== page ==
As little kids, it’s drilled into us to be polite. Please, thank you, and excuse me are training mantras for the young. As adults, behaving politely becomes almost automatic for most of us. Being otherwise feels deeply uncomfortable. But what if our well-intentioned attempts to create norms of kindness are actually placing people in danger?
Social norms–the way we “should” behave according to our culture and society–can help guide us through new situations. Looking to the world around us for clues is one of the core ways humans figure out what to do; it’s no accident that Albert Bandura’s social learning theory is still taught in every intro psychology course.
But there is also a dark side to social norms, especially for vulnerable populations like women. Social norms may dictate politeness, for example, but this is not the correct reaction to rude comments about appearance (which recent videos about street harassment have shown to be incredibly common, and which, ironically and bizarrely, some people characterize as politeness on the part of the perpetrators). It’s certainly not the correct response if you feel threatened by someone’s physical proximity or perceive yourself in possible danger.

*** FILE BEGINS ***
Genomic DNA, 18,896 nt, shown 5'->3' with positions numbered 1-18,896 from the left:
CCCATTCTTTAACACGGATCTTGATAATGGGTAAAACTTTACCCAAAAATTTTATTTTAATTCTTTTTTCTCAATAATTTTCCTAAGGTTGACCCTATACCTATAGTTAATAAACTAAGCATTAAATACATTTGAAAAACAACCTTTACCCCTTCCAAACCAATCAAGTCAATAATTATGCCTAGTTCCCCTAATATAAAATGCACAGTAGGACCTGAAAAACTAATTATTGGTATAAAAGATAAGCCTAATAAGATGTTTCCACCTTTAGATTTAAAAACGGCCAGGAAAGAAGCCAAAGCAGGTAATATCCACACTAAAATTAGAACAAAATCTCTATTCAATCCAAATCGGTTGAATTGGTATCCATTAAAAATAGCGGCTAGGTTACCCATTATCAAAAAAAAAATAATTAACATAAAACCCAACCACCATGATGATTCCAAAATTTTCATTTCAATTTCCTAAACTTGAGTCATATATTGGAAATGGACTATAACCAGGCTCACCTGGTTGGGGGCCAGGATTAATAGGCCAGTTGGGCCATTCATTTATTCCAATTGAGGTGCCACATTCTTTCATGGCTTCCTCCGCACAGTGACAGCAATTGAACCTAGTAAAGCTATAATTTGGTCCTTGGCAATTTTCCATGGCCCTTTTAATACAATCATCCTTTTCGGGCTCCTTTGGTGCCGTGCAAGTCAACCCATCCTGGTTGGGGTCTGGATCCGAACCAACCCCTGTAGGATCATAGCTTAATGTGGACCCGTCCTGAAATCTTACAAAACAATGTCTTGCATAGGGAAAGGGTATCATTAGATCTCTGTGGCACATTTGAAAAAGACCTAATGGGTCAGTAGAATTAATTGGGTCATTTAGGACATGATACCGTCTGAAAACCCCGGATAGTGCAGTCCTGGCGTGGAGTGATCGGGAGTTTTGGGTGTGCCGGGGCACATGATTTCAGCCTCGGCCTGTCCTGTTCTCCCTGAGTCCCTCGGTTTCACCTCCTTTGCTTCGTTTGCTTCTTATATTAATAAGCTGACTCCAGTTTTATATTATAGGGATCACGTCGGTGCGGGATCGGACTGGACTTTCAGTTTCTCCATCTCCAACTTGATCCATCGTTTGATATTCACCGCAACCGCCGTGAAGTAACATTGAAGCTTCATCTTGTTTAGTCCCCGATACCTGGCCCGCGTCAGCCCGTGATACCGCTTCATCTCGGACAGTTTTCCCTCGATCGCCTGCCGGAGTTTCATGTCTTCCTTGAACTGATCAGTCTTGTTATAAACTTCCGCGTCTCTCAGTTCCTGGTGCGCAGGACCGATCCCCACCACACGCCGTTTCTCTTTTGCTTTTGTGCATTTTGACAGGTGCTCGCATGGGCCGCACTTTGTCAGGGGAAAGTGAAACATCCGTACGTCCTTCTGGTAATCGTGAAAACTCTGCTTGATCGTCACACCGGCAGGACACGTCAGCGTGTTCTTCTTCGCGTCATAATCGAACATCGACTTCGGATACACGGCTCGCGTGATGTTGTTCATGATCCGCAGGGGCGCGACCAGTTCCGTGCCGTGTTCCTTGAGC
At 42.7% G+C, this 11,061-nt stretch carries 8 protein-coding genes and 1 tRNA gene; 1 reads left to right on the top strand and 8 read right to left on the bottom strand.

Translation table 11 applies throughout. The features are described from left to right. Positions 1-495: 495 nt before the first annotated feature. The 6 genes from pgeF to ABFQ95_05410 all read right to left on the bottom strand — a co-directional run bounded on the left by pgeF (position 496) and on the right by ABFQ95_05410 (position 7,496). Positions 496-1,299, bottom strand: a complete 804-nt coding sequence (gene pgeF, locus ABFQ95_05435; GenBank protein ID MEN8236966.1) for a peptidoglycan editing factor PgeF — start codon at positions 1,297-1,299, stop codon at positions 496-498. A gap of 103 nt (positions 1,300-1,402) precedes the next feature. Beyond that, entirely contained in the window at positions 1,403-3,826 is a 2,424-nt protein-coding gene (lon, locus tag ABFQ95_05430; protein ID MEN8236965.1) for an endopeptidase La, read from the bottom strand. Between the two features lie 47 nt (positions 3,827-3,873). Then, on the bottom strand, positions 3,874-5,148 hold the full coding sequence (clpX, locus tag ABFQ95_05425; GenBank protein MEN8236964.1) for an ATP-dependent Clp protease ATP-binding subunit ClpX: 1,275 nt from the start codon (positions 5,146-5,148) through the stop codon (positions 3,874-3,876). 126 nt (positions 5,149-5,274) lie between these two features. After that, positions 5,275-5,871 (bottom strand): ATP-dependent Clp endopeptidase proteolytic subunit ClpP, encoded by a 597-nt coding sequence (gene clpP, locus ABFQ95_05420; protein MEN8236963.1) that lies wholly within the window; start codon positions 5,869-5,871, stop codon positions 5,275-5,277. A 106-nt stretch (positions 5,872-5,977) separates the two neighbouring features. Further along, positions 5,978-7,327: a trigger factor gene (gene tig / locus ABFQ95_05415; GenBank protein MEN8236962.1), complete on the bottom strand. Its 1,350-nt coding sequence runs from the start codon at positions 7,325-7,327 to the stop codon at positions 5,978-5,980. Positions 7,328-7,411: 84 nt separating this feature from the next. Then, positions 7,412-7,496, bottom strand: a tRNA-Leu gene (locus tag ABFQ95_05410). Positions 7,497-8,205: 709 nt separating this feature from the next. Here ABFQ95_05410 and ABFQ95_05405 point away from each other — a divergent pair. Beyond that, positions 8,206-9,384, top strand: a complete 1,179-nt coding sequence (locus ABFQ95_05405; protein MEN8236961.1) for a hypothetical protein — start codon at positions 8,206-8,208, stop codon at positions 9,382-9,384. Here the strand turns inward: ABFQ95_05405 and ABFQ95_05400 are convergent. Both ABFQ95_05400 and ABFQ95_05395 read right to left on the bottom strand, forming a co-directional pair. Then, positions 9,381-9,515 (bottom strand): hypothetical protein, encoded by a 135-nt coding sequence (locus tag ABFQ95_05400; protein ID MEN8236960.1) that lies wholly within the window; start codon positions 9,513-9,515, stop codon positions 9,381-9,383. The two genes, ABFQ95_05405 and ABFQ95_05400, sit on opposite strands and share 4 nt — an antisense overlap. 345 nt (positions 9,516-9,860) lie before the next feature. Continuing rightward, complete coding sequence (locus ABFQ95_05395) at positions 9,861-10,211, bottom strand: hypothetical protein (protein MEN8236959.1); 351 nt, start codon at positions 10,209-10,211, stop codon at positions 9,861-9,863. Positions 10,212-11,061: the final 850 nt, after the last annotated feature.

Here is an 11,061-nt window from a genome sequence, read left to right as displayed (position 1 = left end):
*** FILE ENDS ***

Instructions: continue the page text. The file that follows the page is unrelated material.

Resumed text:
Speaking out against others’ verbal mistreatment isn’t easy for people who are used to being polite. Walking or running away in a situation where you’re clearly trying to avoid someone feels like delivering a horrible insult. Yet, obeying social norms in these situations could make us vulnerable to verbal abuse or worse.
I don’t want to live in a society without please and thank you, but I sure as hell don’t want to live in one where women and minorities come in harm’s way because proactive self-defense is too uncomfortable. We can all practice better boundaries and assertiveness, and help reinforce them for each other. It’s ok to violate social norms when safety and happiness are at stake.